Once the grass gets wet, it tends to stick together and start to decompose. It is almost like creating compost in the street. This problem perpetuates the previous, as more and more grass gets caught up in the blockage with each mowing.
Sometimes the grass makes it all the way down to the catch basin. Catch basins are designed to accept a certain amount of drainage. Storm sewer systems are engineered to reduce flooding in the street and private property. When the catch basins become blocked with grass, the capacity is taken away from accepting water. Ponding occurs around the catch basin, which can lead to localized flooding and possibly property damage.
So what starts out as not such a big deal for one person can leads to a big deal impacting thousands of people traveling along the roadway each day. It might blow away, but it might not. The Village might be able to sweep it up, but that could be a month away. It takes the sweeper 2.5 weeks to go through the Village one time. There are over 130 curb miles to sweep and our stormwater permit madates we sweep the streets at least once a month. It would be nice to get flash flood warnings scheduled a month out so we can take care of any debris in the street, but that does not happen.
The previous paragraphs address what happens to the surface, but what happens after the stormwater gets into the catch basin? The stormwater travels through a series of progressively larger pipes until it outlets into a ditch, stream, river, or pond. It does not take much for a twig or small tree branch to enter the catch basin and attempt to travel down stream. Sometimes stones or other material get caught in the pipes which act as a dam and additional debris catcher for grass. The grass begins to compost, and release pollutants like phosphorus or nitrogen into the stormwater every time it rains. The capacity of the pipe to convey water is reduced as well, until water backs up onto the street or yard drains.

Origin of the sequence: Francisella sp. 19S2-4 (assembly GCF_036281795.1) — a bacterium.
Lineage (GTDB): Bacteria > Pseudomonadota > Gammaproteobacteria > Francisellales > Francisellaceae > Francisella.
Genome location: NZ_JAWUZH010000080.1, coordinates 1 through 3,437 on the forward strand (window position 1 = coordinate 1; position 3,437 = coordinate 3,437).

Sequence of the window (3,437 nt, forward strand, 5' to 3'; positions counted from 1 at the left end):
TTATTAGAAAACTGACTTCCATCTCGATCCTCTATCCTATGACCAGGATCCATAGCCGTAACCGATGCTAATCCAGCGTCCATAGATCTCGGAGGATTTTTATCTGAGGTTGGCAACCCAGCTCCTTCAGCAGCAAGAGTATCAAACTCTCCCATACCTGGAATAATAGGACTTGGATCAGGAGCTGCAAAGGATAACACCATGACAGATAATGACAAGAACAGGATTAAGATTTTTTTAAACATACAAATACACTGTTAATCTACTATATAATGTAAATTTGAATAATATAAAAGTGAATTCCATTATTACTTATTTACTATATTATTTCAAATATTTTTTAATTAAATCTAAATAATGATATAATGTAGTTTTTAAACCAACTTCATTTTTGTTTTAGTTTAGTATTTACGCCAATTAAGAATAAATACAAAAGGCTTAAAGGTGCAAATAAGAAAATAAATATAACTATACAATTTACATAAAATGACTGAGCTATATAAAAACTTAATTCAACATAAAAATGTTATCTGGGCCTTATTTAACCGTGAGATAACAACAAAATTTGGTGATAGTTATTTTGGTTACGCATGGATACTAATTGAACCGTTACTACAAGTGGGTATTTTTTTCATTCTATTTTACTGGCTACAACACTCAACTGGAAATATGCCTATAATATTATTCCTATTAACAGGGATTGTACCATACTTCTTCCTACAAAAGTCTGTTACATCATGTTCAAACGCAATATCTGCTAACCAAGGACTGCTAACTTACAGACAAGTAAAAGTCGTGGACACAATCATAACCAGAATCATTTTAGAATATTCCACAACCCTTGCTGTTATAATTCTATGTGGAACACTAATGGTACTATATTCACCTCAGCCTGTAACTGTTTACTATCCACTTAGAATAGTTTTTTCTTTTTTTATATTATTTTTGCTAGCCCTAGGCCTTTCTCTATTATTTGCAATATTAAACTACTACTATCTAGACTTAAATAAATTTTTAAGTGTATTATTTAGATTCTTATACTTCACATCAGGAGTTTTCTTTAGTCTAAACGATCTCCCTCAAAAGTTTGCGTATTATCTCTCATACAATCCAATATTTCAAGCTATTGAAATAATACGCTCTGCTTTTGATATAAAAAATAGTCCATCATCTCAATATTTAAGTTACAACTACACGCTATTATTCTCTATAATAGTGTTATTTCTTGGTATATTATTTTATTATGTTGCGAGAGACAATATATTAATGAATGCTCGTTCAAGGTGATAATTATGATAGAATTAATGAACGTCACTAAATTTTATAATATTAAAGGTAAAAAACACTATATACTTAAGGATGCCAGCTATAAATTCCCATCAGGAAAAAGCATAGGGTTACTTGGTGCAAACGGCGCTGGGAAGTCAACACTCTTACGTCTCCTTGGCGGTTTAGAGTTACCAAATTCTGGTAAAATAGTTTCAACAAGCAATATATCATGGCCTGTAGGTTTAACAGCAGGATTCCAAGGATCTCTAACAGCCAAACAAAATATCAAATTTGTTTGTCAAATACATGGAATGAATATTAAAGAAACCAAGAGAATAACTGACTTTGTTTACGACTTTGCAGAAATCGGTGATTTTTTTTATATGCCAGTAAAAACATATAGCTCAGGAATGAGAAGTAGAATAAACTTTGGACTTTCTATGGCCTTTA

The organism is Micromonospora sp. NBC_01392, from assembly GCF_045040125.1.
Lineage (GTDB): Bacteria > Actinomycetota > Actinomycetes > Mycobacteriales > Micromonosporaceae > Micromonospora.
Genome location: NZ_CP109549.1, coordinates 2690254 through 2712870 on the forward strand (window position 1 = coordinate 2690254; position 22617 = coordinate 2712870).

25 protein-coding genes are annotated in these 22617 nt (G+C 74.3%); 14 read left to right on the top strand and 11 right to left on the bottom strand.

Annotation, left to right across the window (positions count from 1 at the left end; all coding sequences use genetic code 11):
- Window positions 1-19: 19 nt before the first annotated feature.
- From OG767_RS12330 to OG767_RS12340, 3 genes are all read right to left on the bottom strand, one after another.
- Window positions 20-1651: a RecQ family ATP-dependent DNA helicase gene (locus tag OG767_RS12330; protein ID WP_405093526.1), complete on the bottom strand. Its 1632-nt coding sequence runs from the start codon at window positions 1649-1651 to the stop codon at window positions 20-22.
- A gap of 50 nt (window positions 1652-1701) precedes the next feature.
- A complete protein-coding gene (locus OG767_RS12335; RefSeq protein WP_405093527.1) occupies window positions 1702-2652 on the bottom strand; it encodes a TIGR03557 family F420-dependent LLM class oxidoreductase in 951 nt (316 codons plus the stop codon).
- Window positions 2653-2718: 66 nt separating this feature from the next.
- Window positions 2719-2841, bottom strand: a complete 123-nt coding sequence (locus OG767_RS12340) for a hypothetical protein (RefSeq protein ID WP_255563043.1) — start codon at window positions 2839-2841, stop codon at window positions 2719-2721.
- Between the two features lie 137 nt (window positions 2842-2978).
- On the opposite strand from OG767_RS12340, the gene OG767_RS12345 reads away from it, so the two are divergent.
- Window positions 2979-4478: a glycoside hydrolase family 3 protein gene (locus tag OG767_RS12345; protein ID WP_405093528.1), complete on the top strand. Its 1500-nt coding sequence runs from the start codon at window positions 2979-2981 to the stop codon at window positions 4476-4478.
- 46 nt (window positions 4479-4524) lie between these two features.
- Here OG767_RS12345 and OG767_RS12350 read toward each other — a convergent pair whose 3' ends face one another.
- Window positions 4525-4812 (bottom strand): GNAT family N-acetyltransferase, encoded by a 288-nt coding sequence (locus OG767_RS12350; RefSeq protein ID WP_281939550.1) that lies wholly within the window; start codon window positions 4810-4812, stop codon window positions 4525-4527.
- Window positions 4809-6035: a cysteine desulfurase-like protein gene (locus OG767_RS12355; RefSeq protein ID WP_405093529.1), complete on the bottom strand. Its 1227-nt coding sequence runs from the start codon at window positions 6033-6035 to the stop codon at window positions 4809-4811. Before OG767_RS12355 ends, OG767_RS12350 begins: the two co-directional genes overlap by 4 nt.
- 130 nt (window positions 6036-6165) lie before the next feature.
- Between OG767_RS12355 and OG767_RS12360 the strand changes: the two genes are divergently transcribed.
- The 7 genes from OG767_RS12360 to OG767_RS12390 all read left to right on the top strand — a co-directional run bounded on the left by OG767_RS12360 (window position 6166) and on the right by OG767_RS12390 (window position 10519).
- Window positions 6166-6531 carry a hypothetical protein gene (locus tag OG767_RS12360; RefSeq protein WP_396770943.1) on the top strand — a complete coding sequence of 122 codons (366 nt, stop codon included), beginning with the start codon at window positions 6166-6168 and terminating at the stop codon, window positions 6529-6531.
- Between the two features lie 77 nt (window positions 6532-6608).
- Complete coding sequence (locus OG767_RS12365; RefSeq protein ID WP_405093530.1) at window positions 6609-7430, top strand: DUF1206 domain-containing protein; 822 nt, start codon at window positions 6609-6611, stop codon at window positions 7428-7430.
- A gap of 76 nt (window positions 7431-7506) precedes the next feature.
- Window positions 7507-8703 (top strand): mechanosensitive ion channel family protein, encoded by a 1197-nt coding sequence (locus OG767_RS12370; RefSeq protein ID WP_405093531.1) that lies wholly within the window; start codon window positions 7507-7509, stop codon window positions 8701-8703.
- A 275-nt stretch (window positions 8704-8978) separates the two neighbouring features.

The Village has over 90 miles of pipes and over 1200 catch basins installed throughout the community. We manage to clean and maintain only a small fraction of those every year. When hazardous weather approaches, it there is not enough time for our staff to make sure every catch basin is cleared off and all debris (grass/leaves) are cleared out of the curb to prevent potential flooding. That is why we need your help to make sure the systems operate efficiently by not mowing grass into the curb. Please take the time to sweep or blow the street grass back onto the lawn. If you have catch basins in your neighborhood, take the time to make sure it is cleared off before rainfalls come.
Every little bit helps. Spread the word to your neighbors and make an impact one person at a time. The Village has ordinances prohibiting discharging grass into the street. No one wants to endure the embarrassment of having a Village official issue a warning or citation for "just a little grass". Please help to protect the environment and your community from the damage that grass clippings can inflict!